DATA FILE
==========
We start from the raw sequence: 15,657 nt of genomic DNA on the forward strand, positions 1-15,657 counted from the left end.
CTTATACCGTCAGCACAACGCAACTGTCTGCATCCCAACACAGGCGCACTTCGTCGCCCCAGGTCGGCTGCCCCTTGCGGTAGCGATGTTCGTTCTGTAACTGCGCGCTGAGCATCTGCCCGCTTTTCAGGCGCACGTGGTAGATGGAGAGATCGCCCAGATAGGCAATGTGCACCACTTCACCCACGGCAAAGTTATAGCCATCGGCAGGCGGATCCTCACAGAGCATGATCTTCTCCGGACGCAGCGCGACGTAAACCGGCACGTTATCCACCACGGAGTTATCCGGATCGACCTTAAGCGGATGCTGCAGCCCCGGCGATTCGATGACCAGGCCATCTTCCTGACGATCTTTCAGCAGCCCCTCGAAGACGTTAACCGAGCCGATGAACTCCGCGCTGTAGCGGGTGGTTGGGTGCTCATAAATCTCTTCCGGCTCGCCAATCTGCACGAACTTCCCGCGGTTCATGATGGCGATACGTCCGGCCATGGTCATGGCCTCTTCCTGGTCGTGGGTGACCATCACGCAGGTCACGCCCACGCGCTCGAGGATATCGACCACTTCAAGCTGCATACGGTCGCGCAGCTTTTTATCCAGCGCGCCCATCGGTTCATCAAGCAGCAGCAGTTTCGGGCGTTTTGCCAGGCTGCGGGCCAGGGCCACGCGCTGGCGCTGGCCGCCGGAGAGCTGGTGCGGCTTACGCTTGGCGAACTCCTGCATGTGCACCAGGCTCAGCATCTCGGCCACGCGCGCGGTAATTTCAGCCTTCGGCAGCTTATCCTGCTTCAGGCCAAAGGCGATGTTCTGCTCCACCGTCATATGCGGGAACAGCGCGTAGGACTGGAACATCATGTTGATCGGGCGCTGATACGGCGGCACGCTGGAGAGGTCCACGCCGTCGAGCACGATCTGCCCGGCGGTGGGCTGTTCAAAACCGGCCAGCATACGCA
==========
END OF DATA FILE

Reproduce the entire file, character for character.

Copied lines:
We start from the raw sequence: 15,657 nt of genomic DNA on the forward strand, positions 1-15,657 counted from the left end.
CTTATACCGTCAGCACAACGCAACTGTCTGCATCCCAACACAGGCGCACTTCGTCGCCCCAGGTCGGCTGCCCCTTGCGGTAGCGATGTTCGTTCTGTAACTGCGCGCTGAGCATCTGCCCGCTTTTCAGGCGCACGTGGTAGATGGAGAGATCGCCCAGATAGGCAATGTGCACCACTTCACCCACGGCAAAGTTATAGCCATCGGCAGGCGGATCCTCACAGAGCATGATCTTCTCCGGACGCAGCGCGACGTAAACCGGCACGTTATCCACCACGGAGTTATCCGGATCGACCTTAAGCGGATGCTGCAGCCCCGGCGATTCGATGACCAGGCCATCTTCCTGACGATCTTTCAGCAGCCCCTCGAAGACGTTAACCGAGCCGATGAACTCCGCGCTGTAGCGGGTGGTTGGGTGCTCATAAATCTCTTCCGGCTCGCCAATCTGCACGAACTTCCCGCGGTTCATGATGGCGATACGTCCGGCCATGGTCATGGCCTCTTCCTGGTCGTGGGTGACCATCACGCAGGTCACGCCCACGCGCTCGAGGATATCGACCACTTCAAGCTGCATACGGTCGCGCAGCTTTTTATCCAGCGCGCCCATCGGTTCATCAAGCAGCAGCAGTTTCGGGCGTTTTGCCAGGCTGCGGGCCAGGGCCACGCGCTGGCGCTGGCCGCCGGAGAGCTGGTGCGGCTTACGCTTGGCGAACTCCTGCATGTGCACCAGGCTCAGCATCTCGGCCACGCGCGCGGTAATTTCAGCCTTCGGCAGCTTATCCTGCTTCAGGCCAAAGGCGATGTTCTGCTCCACCGTCATATGCGGGAACAGCGCGTAGGACTGGAACATCATGTTGATCGGGCGCTGATACGGCGGCACGCTGGAGAGGTCCACGCCGTCGAGCACGATCTGCCCGGCGGTGGGCTGTTCAAAACCGGCCAGCATACGCA